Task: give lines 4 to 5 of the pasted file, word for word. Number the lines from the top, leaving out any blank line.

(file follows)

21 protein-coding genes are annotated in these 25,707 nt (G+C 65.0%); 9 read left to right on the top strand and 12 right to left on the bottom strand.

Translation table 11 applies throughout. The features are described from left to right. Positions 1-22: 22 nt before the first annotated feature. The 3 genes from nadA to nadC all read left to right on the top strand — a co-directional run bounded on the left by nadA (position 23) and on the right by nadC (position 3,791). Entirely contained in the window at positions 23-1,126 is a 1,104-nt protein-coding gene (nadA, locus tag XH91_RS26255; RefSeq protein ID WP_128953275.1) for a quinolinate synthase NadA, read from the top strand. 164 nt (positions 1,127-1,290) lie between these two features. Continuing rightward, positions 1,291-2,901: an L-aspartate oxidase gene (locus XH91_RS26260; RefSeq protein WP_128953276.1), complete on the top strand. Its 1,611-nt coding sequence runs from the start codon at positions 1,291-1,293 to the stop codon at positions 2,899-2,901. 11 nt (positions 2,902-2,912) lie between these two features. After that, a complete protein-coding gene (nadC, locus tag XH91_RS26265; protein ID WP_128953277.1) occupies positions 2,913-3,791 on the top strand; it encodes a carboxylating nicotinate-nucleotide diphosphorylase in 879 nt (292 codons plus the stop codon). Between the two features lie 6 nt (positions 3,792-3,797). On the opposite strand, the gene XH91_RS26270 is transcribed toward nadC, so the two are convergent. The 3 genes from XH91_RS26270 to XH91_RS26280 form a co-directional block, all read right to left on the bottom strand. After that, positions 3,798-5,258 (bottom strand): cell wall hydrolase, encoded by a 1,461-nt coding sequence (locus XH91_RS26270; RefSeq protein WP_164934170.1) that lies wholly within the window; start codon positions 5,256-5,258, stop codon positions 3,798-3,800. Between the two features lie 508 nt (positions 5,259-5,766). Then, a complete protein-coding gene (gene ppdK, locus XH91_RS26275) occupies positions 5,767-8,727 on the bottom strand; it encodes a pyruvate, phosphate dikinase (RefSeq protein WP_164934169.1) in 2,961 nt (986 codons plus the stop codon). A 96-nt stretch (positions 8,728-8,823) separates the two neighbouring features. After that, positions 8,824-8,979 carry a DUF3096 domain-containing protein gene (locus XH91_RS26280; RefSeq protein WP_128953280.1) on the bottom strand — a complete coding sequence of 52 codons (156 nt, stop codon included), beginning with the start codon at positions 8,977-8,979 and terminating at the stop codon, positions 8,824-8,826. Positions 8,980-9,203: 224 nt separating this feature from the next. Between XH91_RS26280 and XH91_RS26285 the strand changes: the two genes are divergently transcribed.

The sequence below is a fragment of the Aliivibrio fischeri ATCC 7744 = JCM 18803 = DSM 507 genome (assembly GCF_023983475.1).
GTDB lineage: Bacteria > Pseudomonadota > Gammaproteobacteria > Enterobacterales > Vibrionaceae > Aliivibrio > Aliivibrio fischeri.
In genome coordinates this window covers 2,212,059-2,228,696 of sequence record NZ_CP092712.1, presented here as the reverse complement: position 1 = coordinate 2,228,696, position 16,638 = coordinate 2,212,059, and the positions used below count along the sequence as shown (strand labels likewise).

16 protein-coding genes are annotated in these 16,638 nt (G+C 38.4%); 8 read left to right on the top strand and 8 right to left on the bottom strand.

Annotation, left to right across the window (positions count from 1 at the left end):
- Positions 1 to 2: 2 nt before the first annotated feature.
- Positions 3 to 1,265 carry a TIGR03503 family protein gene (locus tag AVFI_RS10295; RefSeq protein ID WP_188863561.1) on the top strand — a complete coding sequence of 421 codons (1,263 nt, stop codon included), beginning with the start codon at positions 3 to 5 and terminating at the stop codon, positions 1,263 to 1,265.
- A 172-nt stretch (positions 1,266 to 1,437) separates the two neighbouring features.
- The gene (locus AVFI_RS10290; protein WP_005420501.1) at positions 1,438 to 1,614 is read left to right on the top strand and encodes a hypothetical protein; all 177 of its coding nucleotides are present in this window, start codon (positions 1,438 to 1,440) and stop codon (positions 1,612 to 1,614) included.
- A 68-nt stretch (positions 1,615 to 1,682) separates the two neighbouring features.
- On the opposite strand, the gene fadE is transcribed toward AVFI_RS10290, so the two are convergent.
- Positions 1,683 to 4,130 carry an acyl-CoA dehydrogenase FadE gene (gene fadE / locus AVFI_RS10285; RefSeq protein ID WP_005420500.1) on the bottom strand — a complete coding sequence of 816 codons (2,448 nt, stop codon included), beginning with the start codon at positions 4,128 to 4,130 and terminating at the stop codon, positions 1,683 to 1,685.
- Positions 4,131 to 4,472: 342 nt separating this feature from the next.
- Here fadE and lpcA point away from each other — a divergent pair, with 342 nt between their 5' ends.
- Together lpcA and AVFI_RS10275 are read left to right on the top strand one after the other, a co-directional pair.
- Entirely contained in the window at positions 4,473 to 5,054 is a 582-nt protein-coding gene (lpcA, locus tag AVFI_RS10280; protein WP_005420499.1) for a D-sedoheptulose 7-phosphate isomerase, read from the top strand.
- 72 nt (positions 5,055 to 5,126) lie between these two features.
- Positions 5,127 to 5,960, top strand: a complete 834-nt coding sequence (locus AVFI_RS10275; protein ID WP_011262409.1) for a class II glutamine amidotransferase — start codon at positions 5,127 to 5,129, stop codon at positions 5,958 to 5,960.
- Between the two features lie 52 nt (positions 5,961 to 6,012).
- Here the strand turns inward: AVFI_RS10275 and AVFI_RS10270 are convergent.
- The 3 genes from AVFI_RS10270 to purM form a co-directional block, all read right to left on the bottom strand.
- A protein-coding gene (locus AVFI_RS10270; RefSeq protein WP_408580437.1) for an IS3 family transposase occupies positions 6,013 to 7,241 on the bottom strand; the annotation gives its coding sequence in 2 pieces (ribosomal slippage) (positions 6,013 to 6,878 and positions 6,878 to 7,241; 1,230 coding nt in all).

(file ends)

GTDB lineage: Bacteria > Pseudomonadota > Gammaproteobacteria > Enterobacterales > Vibrionaceae > Aliivibrio > Aliivibrio fischeri.
In genome coordinates this window covers 2,212,059-2,228,696 of sequence record NZ_CP092712.1, presented here as the reverse complement: position 1 = coordinate 2,228,696, position 16,638 = coordinate 2,212,059, and the positions used below count along the sequence as shown (strand labels likewise).